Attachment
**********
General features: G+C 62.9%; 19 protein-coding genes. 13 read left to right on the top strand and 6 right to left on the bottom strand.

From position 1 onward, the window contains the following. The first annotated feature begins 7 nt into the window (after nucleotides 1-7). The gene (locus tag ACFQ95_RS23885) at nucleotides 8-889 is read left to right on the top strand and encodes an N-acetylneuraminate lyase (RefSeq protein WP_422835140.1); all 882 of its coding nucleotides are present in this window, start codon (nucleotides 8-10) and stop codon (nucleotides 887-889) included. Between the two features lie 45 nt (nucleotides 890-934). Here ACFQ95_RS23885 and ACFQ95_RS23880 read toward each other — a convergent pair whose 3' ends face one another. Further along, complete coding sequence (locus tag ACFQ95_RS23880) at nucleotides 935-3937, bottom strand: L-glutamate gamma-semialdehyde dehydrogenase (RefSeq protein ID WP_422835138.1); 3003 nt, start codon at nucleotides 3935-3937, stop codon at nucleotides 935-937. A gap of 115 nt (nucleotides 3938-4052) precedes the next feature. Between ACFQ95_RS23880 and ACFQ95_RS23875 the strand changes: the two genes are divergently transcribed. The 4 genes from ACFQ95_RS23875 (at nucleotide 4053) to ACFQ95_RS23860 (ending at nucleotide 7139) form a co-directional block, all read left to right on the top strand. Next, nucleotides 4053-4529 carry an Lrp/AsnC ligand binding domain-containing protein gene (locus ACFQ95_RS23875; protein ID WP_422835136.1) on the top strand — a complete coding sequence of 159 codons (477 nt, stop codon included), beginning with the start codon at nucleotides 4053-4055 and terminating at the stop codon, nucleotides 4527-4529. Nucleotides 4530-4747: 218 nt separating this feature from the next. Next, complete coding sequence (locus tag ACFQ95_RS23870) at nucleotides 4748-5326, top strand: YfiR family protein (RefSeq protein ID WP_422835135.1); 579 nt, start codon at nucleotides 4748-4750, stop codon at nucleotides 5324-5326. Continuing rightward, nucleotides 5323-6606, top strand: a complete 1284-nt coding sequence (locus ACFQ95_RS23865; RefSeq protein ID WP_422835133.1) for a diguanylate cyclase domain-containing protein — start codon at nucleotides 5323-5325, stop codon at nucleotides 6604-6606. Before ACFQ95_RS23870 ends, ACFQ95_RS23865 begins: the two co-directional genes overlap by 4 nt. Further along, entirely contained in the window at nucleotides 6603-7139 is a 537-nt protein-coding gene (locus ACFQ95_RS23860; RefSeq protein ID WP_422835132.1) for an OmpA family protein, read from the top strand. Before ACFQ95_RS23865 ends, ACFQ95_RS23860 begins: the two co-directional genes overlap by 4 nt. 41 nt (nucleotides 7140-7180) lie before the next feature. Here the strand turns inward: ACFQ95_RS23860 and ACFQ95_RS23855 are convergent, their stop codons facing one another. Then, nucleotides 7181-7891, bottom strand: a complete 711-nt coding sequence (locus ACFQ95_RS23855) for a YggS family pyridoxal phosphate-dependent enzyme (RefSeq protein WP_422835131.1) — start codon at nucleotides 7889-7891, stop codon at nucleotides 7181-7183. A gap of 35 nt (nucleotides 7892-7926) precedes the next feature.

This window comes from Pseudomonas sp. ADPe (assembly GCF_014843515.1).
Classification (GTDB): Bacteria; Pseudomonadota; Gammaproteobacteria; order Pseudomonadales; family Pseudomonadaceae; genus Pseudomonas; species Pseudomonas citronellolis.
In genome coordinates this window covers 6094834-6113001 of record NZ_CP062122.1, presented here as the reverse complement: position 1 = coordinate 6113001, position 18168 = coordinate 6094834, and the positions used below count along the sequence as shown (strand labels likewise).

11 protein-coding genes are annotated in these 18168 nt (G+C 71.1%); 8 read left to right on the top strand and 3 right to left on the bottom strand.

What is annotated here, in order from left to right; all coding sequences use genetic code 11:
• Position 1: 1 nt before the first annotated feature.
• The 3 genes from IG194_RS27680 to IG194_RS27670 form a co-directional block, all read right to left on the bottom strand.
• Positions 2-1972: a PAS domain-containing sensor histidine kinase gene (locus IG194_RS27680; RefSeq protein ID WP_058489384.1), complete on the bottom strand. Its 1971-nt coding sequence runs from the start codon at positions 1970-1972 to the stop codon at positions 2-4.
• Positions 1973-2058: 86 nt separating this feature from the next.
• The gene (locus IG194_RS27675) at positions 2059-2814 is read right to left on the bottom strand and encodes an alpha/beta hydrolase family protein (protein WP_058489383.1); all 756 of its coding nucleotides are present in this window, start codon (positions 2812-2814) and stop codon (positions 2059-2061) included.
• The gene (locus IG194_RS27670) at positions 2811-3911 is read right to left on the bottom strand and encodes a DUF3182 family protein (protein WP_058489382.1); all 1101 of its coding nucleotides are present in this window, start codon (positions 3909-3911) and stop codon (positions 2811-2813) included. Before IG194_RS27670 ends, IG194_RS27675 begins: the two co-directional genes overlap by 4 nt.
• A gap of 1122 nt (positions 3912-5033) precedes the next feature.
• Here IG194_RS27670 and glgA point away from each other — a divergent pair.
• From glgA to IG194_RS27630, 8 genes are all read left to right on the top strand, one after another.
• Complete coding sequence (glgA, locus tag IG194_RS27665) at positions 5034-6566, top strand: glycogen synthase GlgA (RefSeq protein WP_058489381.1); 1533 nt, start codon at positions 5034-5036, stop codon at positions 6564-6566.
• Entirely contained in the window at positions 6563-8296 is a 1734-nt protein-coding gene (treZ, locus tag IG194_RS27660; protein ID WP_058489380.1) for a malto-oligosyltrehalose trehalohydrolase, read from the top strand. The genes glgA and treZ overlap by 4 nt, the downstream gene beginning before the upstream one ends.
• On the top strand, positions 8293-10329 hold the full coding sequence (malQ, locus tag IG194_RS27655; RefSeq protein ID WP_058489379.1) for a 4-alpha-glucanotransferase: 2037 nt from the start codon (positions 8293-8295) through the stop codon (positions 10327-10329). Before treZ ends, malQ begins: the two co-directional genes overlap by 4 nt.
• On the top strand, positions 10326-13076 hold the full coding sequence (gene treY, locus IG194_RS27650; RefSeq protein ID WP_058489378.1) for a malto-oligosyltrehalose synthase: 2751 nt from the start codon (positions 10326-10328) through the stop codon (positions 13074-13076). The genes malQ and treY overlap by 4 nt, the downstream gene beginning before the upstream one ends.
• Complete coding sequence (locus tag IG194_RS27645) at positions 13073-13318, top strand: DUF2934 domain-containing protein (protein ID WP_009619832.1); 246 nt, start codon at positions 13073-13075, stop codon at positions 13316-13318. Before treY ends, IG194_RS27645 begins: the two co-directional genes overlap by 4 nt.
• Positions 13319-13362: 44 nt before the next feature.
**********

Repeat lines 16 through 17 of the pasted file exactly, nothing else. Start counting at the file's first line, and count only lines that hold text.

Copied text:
• From glgA to IG194_RS27630, 8 genes are all read left to right on the top strand, one after another.
• Complete coding sequence (glgA, locus tag IG194_RS27665) at positions 5034-6566, top strand: glycogen synthase GlgA (RefSeq protein WP_058489381.1); 1533 nt, start codon at positions 5034-5036, stop codon at positions 6564-6566.